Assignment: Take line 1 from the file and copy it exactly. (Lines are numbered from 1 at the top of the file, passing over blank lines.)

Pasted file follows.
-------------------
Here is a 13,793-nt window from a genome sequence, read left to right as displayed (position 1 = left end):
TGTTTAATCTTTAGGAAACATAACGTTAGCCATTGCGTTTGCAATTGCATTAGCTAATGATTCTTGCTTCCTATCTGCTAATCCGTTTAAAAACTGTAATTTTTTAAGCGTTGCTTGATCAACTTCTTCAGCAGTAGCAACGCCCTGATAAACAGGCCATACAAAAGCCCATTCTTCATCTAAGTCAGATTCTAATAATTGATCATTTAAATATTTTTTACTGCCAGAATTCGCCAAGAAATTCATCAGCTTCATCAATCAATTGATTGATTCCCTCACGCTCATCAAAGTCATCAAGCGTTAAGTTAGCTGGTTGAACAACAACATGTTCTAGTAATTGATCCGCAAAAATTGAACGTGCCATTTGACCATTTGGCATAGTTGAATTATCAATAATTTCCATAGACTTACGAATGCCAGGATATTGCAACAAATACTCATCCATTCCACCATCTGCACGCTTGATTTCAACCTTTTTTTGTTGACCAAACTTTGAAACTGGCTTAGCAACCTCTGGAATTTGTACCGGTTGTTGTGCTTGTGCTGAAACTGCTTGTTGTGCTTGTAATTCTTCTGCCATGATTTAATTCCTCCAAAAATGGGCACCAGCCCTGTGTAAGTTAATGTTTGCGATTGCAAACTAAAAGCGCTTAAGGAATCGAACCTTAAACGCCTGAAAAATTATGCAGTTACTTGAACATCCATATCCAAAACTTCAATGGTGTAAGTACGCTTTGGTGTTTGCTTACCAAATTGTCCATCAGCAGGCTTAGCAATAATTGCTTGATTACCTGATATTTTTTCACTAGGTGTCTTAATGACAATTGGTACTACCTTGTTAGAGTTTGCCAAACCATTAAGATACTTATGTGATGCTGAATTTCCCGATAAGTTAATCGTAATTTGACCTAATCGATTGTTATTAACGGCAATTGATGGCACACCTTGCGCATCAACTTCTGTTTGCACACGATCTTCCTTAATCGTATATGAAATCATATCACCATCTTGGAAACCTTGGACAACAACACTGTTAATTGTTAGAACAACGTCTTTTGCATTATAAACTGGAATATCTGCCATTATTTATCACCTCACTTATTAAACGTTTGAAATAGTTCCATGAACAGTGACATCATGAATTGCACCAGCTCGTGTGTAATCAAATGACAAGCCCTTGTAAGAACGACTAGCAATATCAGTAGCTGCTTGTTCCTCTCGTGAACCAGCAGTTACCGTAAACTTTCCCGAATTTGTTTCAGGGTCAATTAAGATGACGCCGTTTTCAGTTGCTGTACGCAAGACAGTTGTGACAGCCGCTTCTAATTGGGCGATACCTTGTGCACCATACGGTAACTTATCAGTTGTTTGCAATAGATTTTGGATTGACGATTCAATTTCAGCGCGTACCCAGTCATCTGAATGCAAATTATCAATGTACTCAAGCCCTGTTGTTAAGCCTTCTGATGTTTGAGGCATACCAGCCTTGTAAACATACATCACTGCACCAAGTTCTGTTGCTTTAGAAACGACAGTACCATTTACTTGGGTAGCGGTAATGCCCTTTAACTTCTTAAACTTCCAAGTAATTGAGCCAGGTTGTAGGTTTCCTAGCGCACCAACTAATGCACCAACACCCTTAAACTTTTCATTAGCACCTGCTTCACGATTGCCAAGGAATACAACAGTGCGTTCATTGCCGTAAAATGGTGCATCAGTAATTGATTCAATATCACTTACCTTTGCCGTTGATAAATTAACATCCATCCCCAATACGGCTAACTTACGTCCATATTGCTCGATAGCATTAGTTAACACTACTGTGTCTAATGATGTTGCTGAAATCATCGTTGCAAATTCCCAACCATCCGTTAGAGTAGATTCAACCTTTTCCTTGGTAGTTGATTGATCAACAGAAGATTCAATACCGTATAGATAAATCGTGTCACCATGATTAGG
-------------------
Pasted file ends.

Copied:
Here is a 13,793-nt window from a genome sequence, read left to right as displayed (position 1 = left end):